Letters to the Editor
Zonisamide Treatment of Bipolar Disorder: A Case Report
As far back as 1971, carbamezapine was used to treat acute mania (1). In 1995, the FDA approved divalproex sodium for the treatment of patients presenting with acute mania. Over the last few years, newer anticonvulsants have been used to treat bipolar disorder (BD); these include gabapentin, lamotrigine, oxcarbazepine, and topiramate (2). In March 2000, the FDA approved zonisamide—a drug chemically unrelated to other anticonvulsants (3)—for the treatment of partial seizures in adults. I present a case in which a patient with BD was tried on numerous conventional mood-stabilizing agents and stabilized on zonisamide. I believe this to be the first reported case since zonisamide’s release in the US.
Mr A, aged 51 years, has a 27-year history of BD type I. His most recent episode was hypomanic. His illness significantly impaired him over the years, and he had multiple hospitalizations. Over the years, he took various medications, including lithium, carbamezapine, gabapentin, valproic acid, haloperidol, thioridazine, bupropion, fluoxetine, and nortriptyline. On initial presentation, Mr A was taking a combination of venlafaxine extended release (XR) 300 mg daily, mirtazapine 60 mg daily, quetiapine 200 mg daily, and topiramate 100 mg twice daily. His depressive symptoms with concomitant anxiety had stabilized over a 5-month period. He began to experience hypomanic symptoms, scoring 17 on the Young Mania Rating Scale (YMRS) (4), despite increasing his topiramate to 200 mg twice daily. An adjunct mood stabilizer, zonisamide was added at a dosage of 100 mg daily, with the patient giving informed consent for this off-label use. Zonisamide was increased by 100 mg after 2 weeks. At the end of 1 month, the patient was taking 300 mg daily, and his YMRS score was 3. Initially, he experienced sedation but otherwise tolerated the addition of zonisamide without problems. After stabilization, his zonisamide plasma level was 13.8 ug/ml. The topiramate was tapered off over 1 month, with no adverse effects. At 4 months, Mr A remains stable.
Zonisamide has been commercially available in Japan since 1989. It has been studied in an open-label, add-on fashion in the treatment of patients with acute mania. In this group, 33% of patients with bipolar mania showed remarkable improvement, while 80% of patients with BD had more-than-moderate global improvement (5). Zonisamide is a 1,2-benisoxazole-3-methanesulfonamide chemically distinct from other antiepileptic agents (6). It has several mechanisms of action: it blocks sensitive sodium channels and T-type calcium channels, it scavenges hydroxyl and nitric oxide radicals, and it enhances dopamine function (7). It also has GABAergic properties (2) and is reported to be structurally similar to serotonin (5). The prescribing information does not give recommendations for monitoring zonisamide, nor does it give a therapeutic range (3). Lepke and others determined that patients taking between 100 and 400 mg daily had plasma levels ranging from 7 to 40 ug/ml, with the mean ranging from 13 to 20 ug/ml (8). Zonisamide may prove to be a valuable addition to the ever-growing number of mood stabilizing agents used to treat BD, but it needs more controlled study. A case report exists of zonisamide-induced mania in a patient with an underlying seizure disorder and a history of an open head injury (9). Zonisamide should not be used in patients with a sulfonamide sensitivity, and patients should give informed consent for off-label uses of medications.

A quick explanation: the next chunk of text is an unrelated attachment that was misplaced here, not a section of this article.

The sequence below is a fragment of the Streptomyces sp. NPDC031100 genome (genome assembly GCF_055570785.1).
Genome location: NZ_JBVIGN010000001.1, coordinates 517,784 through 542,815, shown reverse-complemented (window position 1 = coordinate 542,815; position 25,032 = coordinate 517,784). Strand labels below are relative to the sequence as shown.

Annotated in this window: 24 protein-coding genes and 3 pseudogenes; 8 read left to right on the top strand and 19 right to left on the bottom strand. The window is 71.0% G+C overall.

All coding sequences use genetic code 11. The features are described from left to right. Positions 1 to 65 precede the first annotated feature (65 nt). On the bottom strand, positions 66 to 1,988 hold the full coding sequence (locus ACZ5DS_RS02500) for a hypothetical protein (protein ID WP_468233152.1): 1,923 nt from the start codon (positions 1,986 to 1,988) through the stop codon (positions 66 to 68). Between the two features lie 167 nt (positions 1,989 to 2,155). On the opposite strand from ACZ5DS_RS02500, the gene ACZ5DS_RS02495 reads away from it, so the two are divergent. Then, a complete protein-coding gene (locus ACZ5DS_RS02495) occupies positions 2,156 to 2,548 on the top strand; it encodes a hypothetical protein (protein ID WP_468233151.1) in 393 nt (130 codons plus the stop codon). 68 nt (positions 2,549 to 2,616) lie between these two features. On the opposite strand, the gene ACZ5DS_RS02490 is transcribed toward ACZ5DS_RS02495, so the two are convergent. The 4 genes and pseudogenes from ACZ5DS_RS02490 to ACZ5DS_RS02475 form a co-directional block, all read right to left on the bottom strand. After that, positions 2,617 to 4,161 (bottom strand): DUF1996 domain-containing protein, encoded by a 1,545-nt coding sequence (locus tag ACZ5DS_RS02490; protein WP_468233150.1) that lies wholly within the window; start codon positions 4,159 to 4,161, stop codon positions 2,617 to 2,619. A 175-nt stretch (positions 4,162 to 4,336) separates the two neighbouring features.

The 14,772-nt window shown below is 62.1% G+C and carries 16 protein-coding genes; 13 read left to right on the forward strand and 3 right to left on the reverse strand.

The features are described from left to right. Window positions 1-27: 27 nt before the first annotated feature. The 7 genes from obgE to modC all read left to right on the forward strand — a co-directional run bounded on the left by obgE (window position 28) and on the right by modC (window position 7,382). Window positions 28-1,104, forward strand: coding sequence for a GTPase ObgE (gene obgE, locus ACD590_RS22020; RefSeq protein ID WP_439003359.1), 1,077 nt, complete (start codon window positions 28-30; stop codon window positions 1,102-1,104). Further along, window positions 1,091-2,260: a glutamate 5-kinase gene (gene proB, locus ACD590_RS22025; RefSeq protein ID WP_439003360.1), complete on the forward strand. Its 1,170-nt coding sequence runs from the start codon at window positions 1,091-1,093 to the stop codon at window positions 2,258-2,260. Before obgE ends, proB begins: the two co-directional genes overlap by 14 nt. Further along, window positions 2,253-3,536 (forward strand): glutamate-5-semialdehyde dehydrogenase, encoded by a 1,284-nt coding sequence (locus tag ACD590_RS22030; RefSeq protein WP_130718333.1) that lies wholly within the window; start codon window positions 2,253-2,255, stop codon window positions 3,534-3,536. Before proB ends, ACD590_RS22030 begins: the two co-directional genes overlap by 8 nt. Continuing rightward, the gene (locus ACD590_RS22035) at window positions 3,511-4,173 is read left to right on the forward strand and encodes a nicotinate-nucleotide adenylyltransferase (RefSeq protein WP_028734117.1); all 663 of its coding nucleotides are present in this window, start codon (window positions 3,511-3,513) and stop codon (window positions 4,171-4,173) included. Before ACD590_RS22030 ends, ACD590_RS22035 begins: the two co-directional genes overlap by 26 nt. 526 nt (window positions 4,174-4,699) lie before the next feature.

1. Takezaki H, Hanaoka M. The use of carbamezapine (Tegretol) in the control of manic- depressive psychosis and other manic-depressive states. Seishin Igaku 1971;13:173–83.
2. McElroy SL, Keck PE Jr. Pharmacologic agents for the treatment of acute bipolar mania. Biol Psychiatry 2000;48:539–57.
3. Élan Pharmaceuticals. South San Francisco, (CA): Élan Pharmaceuticals; 2001. Data on File.
4. Young RC, Biggs JT, Ziegler VE, Meyers DA. A rating scale for mania: reliability, validity and sensitivity. Br J Psychiatry 1978:133:429–35.
5. Kanba S, Yagi G, Kamijima K, Suzuki T, Tajima O, Osaki J. The first open study of zonisamide, a novel anticonvulsant shows efficacy in mania. Prog Neuropsychopharmacol Biol Psychiatry 1994;18:707–15.
6. Schmidt D, Jacob R, Loiseau P, Deisenhammer E, Klinger D, Despland A. Zonisamide for add-on treatment of refractory partial epilepsy: a European double-blind trial. Epilepsy Res 1993;15:67–73.
7. McAuley JW, Biederman TS, Smith JC, Moore JL. Newer therapies in the drug treatment of epilepsy. The Ann Pharmacother 2002;36:119–29.
8. Lepke I, Shah J, Shellenberger K. Zonisamide pharmacokinetics: direct relationship between oral dose and blood levels. Epilepsia 1999;40 (Suppl 2): 286.
9. Charles CL, Stoesz L, Tollefson G. Zonesamide-induced mania. Psychosomatics 1990;31:214–7.
Timothy R Berigan, DDS, MD